Paul’s letter to the Corinthians, found at 1 Cor. 14:26 mentions hymns sung when Christians gathered. Christ and his disciples sang hymns at the last supper. Of course, the earliest churches were in homes or small private venues. Early reports say singing was most common at meals, whether Eucharist or agape. Hymns, in the early church, referred to praises to God, as distinct from the already established Psalms. But there’s no documentation of women’s presence in liturgy until the 4th century. Before then, women, traditional caretakers of the home, most likely had a large say in the events there, and most likely sang hymns composed either on their own or by others. The hymns were of anonymous authorship and often spontaneous. Just as Psalm singing often involved a call and response, so too many of the hymns involved call by a lector and response from the people. Does all this sound somewhat like the somewhat secret gatherings of slaves in the American South and the evolution of the Afro-American spiritual?
As the years passed, informality gave way to more formality. The Constantinian Settlement of 313 allowed for larger public meetings with more singing. Women’s part in public life was already closely circumscribed. The church added its own restrictions. Women were policed with regulations on clothes, hair, makeup, jewelry and talking. Ambrose of Milan warned virgins of sighing, clearing their throats, coughing, and laughing during liturgy. Pope Gregory’s reforms led to priest centered scholas where singing was the central focus. And where scholas developed, congregational responses disappeared. This nearly silenced women in parish and cathedral churches. The dominant musical form of call and response morphed into a chant by a schola cantorum and a silent congregation. Group singing by monks and nuns led the way. Of course, women could not sing except in their own cloisters. There, they sang filling all musical roles and contributing their own compositions and developing their own musical traditions. Think of the liturgical plays by Hildegard in the 12th century as a later example.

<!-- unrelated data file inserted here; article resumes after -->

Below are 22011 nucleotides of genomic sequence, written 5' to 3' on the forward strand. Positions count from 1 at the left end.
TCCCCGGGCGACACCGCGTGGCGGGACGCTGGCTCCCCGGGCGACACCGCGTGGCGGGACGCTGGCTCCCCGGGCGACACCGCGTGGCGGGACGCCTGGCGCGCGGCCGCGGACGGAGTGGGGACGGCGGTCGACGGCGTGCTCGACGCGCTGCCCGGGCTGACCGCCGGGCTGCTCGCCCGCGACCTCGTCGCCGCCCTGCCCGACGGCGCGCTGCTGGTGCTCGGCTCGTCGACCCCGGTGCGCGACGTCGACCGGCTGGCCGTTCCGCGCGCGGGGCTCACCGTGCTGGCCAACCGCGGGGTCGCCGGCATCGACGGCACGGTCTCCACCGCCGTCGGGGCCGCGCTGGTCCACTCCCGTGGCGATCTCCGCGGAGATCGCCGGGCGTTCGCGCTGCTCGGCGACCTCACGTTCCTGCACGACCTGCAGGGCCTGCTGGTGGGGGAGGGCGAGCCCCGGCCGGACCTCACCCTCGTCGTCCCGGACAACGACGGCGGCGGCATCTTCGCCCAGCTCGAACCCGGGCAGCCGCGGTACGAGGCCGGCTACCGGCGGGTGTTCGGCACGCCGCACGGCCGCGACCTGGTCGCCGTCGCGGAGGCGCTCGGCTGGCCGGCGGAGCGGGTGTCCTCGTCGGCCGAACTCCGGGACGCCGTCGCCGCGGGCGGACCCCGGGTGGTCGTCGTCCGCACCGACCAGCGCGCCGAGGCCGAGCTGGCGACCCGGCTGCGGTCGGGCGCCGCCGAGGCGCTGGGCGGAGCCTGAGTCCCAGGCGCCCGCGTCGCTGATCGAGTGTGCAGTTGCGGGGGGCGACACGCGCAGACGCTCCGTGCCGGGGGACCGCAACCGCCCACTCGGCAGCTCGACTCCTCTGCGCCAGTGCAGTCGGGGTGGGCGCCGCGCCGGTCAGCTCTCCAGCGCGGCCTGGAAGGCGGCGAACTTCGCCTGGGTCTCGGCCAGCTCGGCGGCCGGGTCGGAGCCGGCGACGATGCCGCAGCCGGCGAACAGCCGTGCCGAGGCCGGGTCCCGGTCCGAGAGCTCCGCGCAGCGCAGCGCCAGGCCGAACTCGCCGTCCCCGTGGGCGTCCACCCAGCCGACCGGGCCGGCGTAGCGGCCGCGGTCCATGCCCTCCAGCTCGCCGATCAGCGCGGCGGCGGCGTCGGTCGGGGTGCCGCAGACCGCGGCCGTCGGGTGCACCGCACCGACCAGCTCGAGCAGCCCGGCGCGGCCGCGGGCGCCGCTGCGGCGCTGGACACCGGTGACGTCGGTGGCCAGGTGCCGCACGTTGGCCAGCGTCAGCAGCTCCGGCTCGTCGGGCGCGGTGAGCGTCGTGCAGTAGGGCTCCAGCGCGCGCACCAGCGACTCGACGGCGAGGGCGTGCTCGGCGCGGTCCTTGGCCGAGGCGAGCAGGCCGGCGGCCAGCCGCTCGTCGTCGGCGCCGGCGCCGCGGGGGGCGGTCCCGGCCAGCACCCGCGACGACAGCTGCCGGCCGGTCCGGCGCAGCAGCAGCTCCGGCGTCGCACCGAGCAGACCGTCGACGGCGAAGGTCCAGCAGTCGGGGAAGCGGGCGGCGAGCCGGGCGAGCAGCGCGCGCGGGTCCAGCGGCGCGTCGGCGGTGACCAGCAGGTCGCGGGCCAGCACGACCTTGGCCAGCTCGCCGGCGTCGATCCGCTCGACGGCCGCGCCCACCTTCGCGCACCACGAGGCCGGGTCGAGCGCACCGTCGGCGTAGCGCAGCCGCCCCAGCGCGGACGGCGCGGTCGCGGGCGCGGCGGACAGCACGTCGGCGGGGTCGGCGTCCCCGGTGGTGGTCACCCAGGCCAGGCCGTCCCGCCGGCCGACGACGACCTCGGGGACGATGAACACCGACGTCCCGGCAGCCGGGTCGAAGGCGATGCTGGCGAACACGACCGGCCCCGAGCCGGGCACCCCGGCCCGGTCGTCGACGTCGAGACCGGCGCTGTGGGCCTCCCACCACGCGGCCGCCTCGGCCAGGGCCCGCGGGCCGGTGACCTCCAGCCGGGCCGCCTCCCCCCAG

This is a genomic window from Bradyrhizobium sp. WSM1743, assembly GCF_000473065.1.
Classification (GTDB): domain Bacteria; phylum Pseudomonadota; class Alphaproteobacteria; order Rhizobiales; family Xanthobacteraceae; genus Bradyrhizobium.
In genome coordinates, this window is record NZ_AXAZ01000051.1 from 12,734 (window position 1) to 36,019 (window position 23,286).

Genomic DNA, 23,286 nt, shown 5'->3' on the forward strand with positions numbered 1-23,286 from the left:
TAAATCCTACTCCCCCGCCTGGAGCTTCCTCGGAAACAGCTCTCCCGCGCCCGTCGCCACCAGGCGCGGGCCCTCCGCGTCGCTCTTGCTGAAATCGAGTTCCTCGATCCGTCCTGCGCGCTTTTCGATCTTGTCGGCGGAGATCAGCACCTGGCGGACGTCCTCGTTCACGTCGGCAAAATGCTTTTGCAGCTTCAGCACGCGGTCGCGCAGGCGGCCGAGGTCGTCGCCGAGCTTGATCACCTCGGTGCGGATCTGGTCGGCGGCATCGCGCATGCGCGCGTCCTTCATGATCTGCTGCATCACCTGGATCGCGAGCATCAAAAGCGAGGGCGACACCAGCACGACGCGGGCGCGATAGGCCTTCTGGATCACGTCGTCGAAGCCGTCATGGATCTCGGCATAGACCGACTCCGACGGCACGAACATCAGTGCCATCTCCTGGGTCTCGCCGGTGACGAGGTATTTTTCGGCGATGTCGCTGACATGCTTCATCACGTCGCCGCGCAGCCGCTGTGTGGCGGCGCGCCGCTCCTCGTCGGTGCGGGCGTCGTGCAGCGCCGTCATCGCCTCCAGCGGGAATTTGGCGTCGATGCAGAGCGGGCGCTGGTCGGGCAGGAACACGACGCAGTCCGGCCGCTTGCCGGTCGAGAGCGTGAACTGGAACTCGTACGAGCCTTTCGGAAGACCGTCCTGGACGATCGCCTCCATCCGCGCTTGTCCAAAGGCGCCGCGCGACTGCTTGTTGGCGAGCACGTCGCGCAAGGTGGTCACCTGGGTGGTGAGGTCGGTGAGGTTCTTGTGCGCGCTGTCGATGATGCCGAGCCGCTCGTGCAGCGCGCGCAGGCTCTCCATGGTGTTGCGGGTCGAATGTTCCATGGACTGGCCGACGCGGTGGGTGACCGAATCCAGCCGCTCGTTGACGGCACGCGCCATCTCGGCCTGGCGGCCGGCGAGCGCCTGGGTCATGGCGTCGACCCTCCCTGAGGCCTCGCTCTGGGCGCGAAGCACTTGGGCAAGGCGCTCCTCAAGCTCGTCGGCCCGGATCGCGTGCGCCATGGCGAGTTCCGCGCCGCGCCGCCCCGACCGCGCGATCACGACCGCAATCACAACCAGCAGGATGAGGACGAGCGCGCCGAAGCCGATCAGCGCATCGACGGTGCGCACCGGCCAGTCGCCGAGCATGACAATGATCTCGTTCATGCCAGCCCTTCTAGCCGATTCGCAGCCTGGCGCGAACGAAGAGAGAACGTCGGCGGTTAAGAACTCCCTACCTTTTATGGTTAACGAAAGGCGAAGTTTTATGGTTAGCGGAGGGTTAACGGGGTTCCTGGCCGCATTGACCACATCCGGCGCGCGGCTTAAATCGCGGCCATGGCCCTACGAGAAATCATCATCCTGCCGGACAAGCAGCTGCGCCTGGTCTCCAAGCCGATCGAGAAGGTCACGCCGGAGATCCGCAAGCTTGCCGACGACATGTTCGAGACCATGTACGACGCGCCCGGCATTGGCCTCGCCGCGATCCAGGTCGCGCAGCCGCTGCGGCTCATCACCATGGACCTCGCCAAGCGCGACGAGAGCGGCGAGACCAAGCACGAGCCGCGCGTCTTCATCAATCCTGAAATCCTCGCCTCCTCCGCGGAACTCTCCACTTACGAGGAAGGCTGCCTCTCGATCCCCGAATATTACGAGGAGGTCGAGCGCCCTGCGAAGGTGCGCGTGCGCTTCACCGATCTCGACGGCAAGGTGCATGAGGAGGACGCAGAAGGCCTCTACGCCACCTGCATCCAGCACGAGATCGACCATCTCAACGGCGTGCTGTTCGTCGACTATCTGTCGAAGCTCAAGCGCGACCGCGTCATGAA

The music of the 6th and 7th centuries is unknown, mostly due to the barbaric invasions. Hymn texts were copied without notation beginning in the 7th century and the earliest surviving notated hymns are in manuscripts of the 10th century. Even then, notation was generally primitive or non-existent. The first extant hymnaries with extensive notation are from the 11th century. We might have the words of mostly anonymous poets and composers, but the music is unknown. Chants, music to the divine offices, and hymns were certainly sung, but the composers, whether male or female, were never known.
It was not until the dawn of modernity that we know very much of women’s music. Teresa of Avila (1515-1582) wrote on the fundamentals of musical practice. She wrote poetry and songs for liturgical occasions. In the Roman Catholic Church, women’s singing, where it was possible at all, was defined as non-liturgical. No need to give women any credit for the liturgy, is there?
So yes, women and music existed together in the early church. We just don’t know about most of them due to social constraints, political events, and the lack of musical notation.